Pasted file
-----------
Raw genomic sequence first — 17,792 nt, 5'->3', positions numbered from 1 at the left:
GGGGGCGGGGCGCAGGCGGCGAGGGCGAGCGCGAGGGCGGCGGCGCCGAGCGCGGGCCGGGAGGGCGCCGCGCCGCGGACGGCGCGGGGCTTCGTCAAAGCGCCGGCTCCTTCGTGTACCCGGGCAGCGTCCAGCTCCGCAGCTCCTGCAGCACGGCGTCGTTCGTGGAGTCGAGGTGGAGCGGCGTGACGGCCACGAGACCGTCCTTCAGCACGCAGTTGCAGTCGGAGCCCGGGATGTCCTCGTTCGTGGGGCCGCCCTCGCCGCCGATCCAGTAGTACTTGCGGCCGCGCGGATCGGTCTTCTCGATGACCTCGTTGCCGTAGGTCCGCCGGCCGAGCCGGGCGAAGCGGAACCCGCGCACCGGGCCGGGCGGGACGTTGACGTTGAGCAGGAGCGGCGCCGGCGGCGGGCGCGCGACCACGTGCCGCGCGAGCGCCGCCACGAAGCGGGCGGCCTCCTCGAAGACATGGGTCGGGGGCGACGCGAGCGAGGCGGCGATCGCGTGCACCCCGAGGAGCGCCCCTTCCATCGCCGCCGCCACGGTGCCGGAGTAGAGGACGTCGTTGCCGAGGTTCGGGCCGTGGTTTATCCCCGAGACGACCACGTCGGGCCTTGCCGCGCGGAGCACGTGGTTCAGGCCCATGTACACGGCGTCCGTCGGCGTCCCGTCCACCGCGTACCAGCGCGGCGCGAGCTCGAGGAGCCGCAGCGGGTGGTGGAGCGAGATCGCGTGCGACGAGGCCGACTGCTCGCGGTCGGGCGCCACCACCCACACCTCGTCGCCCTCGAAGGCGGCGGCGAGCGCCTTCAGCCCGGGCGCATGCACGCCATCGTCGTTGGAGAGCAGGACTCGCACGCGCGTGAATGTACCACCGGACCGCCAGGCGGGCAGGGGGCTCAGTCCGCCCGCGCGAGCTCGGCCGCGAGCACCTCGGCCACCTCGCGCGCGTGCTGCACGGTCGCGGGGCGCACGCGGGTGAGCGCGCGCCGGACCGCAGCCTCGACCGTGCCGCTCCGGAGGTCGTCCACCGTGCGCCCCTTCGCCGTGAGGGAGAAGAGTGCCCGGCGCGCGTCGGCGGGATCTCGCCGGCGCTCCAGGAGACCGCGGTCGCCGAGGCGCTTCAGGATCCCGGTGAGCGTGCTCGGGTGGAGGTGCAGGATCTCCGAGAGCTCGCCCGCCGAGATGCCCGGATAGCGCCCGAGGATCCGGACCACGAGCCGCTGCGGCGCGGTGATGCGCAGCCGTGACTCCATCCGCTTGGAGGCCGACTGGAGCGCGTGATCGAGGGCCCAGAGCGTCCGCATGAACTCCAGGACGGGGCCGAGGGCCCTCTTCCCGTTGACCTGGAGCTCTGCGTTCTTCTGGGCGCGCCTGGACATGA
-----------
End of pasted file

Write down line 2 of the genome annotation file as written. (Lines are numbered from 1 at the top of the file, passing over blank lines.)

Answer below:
GGGGGCGGGGCGCAGGCGGCGAGGGCGAGCGCGAGGGCGGCGGCGCCGAGCGCGGGCCGGGAGGGCGCCGCGCCGCGGACGGCGCGGGGCTTCGTCAAAGCGCCGGCTCCTTCGTGTACCCGGGCAGCGTCCAGCTCCGCAGCTCCTGCAGCACGGCGTCGTTCGTGGAGTCGAGGTGGAGCGGCGTGACGGCCACGAGACCGTCCTTCAGCACGCAGTTGCAGTCGGAGCCCGGGATGTCCTCGTTCGTGGGGCCGCCCTCGCCGCCGATCCAGTAGTACTTGCGGCCGCGCGGATCGGTCTTCTCGATGACCTCGTTGCCGTAGGTCCGCCGGCCGAGCCGGGCGAAGCGGAACCCGCGCACCGGGCCGGGCGGGACGTTGACGTTGAGCAGGAGCGGCGCCGGCGGCGGGCGCGCGACCACGTGCCGCGCGAGCGCCGCCACGAAGCGGGCGGCCTCCTCGAAGACATGGGTCGGGGGCGACGCGAGCGAGGCGGCGATCGCGTGCACCCCGAGGAGCGCCCCTTCCATCGCCGCCGCCACGGTGCCGGAGTAGAGGACGTCGTTGCCGAGGTTCGGGCCGTGGTTTATCCCCGAGACGACCACGTCGGGCCTTGCCGCGCGGAGCACGTGGTTCAGGCCCATGTACACGGCGTCCGTCGGCGTCCCGTCCACCGCGTACCAGCGCGGCGCGAGCTCGAGGAGCCGCAGCGGGTGGTGGAGCGAGATCGCGTGCGACGAGGCCGACTGCTCGCGGTCGGGCGCCACCACCCACACCTCGTCGCCCTCGAAGGCGGCGGCGAGCGCCTTCAGCCCGGGCGCATGCACGCCATCGTCGTTGGAGAGCAGGACTCGCACGCGCGTGAATGTACCACCGGACCGCCAGGCGGGCAGGGGGCTCAGTCCGCCCGCGCGAGCTCGGCCGCGAGCACCTCGGCCACCTCGCGCGCGTGCTGCACGGTCGCGGGGCGCACGCGGGTGAGCGCGCGCCGGACCGCAGCCTCGACCGTGCCGCTCCGGAGGTCGTCCACCGTGCGCCCCTTCGCCGTGAGGGAGAAGAGTGCCCGGCGCGCGTCGGCGGGATCTCGCCGGCGCTCCAGGAGACCGCGGTCGCCGAGGCGCTTCAGGATCCCGGTGAGCGTGCTCGGGTGGAGGTGCAGGATCTCCGAGAGCTCGCCCGCCGAGATGCCCGGATAGCGCCCGAGGATCCGGACCACGAGCCGCTGCGGCGCGGTGATGCGCAGCCGTGACTCCATCCGCTTGGAGGCCGACTGGAGCGCGTGATCGAGGGCCCAGAGCGTCCGCATGAACTCCAGGACGGGGCCGAGGGCCCTCTTCCCGTTGACCTGGAGCTCTGCGTTCTTCTGGGCGCGCCTGGACATGA